I was tickled to spend a few hours with Nick Regine, AKA the "Professor of Crystal" for Create-Your-Style with Swarovski Elements.  We filmed a short "how to" video on embedding Swarovski Crystal Elements into a felt project.  Check it Out!

Nightmare of nightmares....Shortly after I returned from my visit with Nick,  I learned that Swarovski has discontinued its line of Crystal Yarn.  This is a REALLY BIG DEAL in my world because all of  my felted cuff bracelets and necklaces feature Swarovski Crystal Yarn.


You know how you feel when your favorite lipstick is discontinued?  That's how I am feeling about my crystal yarn.  The fear of not having it available is making me stingy with what remains in my stash.  What is a gal to do?

Learn to spin her own glitzy yarn, of course! 

I have been a Hand Spun Yarn Groupie and Spinner Wannabe ever since purchasing a used wheel at SAFF three years ago. I maintain a selection of beautiful hand dyed merino wool  for felt making, so spinning seemed a logical craft  to pursue.   I took one lesson and left feeling overwhelmed and uncoordinated.  I tucked the wheel in a corner where it looked lovely but did nothing further with it until this summer.   The Great Crystal Yarn Crisis forced my hand....the only way I was going to get crystal yarn was to make it myself.   Fortunately, my weekly fiber group is bursting with talented Spinners willing to share their knowledge.   Special thanks to Kelly Agrue, whose work makes me swoon.  Her patience and sense of humor helped get me over the hump, while Barry's calming influence reminds me to slow down a bit.   I  channel his words of wisdom when I start to panic and spin out of control:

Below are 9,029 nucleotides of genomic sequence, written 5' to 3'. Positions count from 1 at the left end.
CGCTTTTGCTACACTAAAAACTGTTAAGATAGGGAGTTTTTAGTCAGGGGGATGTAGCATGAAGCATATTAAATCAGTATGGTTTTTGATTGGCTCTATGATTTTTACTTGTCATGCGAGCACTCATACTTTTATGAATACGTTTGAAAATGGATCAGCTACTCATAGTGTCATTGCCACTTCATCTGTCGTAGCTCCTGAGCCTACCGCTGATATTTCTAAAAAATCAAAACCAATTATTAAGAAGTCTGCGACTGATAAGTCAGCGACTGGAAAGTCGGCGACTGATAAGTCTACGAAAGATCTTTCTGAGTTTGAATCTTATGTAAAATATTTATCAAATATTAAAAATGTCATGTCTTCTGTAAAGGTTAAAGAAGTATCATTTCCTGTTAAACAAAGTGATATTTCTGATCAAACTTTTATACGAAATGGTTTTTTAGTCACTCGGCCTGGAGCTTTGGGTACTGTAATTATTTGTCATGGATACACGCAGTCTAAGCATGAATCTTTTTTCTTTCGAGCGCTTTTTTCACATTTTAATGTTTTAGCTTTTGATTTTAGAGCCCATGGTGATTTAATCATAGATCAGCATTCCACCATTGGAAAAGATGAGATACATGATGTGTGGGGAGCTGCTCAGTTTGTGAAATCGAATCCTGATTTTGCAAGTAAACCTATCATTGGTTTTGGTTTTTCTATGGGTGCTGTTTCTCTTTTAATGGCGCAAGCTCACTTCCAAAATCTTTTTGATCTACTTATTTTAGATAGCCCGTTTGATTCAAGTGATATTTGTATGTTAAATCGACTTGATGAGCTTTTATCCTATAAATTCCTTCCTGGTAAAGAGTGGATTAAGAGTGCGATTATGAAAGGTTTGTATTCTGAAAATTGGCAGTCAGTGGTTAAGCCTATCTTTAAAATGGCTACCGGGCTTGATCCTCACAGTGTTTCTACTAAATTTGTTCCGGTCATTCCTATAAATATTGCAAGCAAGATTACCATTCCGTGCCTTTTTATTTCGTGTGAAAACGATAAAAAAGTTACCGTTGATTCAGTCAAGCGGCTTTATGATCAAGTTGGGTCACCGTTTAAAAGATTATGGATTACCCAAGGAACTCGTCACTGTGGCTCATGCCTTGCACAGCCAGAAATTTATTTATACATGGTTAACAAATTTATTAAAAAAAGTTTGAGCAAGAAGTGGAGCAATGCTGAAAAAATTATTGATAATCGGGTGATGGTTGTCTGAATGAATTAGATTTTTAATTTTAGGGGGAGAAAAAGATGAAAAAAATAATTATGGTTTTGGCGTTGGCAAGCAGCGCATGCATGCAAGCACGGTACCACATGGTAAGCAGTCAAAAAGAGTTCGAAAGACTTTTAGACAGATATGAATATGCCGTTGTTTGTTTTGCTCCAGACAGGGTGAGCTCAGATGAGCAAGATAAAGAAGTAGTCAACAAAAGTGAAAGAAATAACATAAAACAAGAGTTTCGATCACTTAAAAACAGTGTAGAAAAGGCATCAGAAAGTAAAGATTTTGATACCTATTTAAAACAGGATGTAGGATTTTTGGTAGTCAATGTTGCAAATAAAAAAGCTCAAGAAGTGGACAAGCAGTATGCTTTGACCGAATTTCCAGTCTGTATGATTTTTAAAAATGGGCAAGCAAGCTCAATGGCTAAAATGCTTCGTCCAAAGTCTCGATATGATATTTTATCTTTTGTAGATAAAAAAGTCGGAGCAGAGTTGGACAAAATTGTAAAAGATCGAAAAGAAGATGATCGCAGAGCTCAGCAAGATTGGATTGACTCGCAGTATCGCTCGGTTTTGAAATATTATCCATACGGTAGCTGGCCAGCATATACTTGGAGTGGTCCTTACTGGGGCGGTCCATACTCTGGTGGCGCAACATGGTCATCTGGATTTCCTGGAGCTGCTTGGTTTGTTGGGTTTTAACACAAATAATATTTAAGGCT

"...Don't are allowed to stop the wheel."  

So I do. 

I stop, take a deep breath, gather my wits, and begin again.   Although I have not produced quality hand spun YET, I know it is only a matter of time and practice before I get there!  My collection of poorly spun yarn has grown beyond reason; fortunately, my friend Deb brought a pillow to a guild meeting that provided just the inspiration I needed!  She used her own gorgeous hand spun yarn with some commercial yarn to weave the stunning pillow pictured.  A spectacular Swarovski Crystal stone in Crystal Volcano makes the pillow POP!  Deb gave the group a quick weaving lesson  and then gifted me with a loom of my own.  

Deb's spectacular pillow

SHAZAM!   I am hooked!  It has truly been a summer filled with wonderful opportunities for creativity.  I never thought I would enjoy weaving, but find the folk art quality of loomed rugs to be particularly appealing.  I made my first primitive rug from my poorly spun yarn --- I love the process and the look.  The rug was a bit small and somewhat crooked,  so I crocheted a trim to extend it and even things out a bit.  YUM!  It is soft and fluffy...a new favorite hangout for the pups.